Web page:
New Delhi, May 18 (PTI) The severity of Inflammatory Bowel Disease (IBD) among patients in India is growing due to late diagnosis and the government must set standard guidelines to check the health condition’s incidence and curtail the heavy cost involved in its treatment, experts said.
They also said that the guidelines should ensure early diagnosis of IBD, which, according to the World Gastroenterology Organisation, is a group of idiopathic chronic inflammatory intestinal conditions.
The two main categories of IBD are Crohn’s Disease (CD) and Ulcerative Colitis (UC). They both have overlapping and distinct clinical as well as pathological features.
Symptoms related to inflammatory damage in the digestive tract, include diarrhoea, constipation, pain or rectal bleeding, with bowel movement and tenesmus.
The current situation is such that neither India knows the real burden of IBD due to the absence of any registry or repository of data nor can it stop patients from reaching a severe stage of the condition due to wrong-treatment, the experts said ahead of World IBD Day on May 19.
They also said that a huge lack of awareness on the disease persists in the country.
'There is a need for standard guidelines for India on IBD urgently. It is a growing and emerging problem in this part of the world and we don't know about the real burden,' Dr Rupa Banerjee, a prominent gastroenterologist from AIG Hyderabad, told PTI.
Banerjee, who has published several papers on IBD to study the disorder's pattern, said currently the disease has a huge diagnostic delay in India.
'Every patient with the disorder at least visits five to six doctors for an average of two-three years only to realise he or she has IBD, and by that time it is too late, making it mandatory for them to prescribe to expensive drugs to keep it under control,' she said, adding that 70 per cent of patients end up suffering complications.
The experts cited an example of how a 27-year-old engineer from Rajasthan, a patient of IBD, initially underwent medication for three years for what the physicians considered to be diarrhoea.
When the problem persisted and he came to the All Indian Institute of Medical Sciences (AIIMS) in Delhi. He underwent proper tests and he was told that he has severe IBD.
People in their 20s and 30s are affected the most by IBD due to their sedentary lifestyle and their lack of unawareness on the disease, professor of gastroenterology at the AIIMS here, Dr Vineet Ahuja, said.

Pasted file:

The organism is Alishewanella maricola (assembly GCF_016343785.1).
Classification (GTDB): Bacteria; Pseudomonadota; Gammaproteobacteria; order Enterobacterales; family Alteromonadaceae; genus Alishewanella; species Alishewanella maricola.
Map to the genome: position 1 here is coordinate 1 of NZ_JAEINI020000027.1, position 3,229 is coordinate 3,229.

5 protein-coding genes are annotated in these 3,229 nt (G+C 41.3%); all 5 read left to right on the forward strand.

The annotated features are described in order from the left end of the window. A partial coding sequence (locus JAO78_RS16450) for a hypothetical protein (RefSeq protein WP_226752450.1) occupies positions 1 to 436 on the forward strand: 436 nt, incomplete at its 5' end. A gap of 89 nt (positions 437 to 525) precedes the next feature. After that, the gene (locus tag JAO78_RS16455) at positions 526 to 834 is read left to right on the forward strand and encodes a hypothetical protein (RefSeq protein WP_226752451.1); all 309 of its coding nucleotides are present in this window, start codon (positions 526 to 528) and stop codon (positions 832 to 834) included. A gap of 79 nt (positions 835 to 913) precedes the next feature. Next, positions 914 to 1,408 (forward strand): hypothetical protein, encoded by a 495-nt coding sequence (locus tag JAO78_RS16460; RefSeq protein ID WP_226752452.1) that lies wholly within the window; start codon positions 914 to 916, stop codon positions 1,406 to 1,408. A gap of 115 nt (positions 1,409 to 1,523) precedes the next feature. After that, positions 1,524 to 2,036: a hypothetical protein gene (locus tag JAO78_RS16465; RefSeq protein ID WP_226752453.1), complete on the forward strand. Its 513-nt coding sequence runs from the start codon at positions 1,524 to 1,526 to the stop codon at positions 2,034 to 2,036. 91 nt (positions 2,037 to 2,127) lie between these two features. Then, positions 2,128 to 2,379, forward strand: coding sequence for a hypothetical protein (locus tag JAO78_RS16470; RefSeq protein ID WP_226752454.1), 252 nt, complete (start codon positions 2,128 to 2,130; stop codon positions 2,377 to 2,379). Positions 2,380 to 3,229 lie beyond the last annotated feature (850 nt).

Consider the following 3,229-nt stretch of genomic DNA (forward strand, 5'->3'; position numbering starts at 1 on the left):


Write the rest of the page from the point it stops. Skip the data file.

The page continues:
“India has the highest burden of IBD in currently in Asia and that too the youth population -- in their 20s and 30s. They are the worst affected as it gets diagnosed late due to lack of awareness and is considered to be some normal stomach disorder, diarrhoea and others,' he told PTI.
The disease’s prevalence in India is lower than in the West, with a population of over 120 million, the total IBD population in India being among the largest in the world.
It is not just about delay in diagnosis, but confusing IBD with intestinal tuberculosis. This is disastrous, said Ahuja, who has researched IBD in his over three decades of career at the AIIMS.
'It acts like intestinal tuberculosis. Many end-up having confusion between the two and take medicines, ending up in a disastrous health crisis,' he said.
Ahuja said it is important to disassociate between the two. Proper early diagnosis is a must as on an average a patient with severe condition has to spend lakhs of rupees annually, which is not possible for everyone, he said.
'There certainly is a need for proper guidelines so that patients know what to do and how not to get mis-diagnosed,' he said.
Talking about treatment of IBD patients in India, Dr Palaniswamy K R from the Apollo Hospitals in Chennai said India depends on drugs from abroad and research and development is not much advanced in the country.
'The problem currently in India is that not much of research and development is done here for medications. There has to be a policy for it since there is no awareness about it at the ground level,' he told PTI. PTI RUP ANB ANB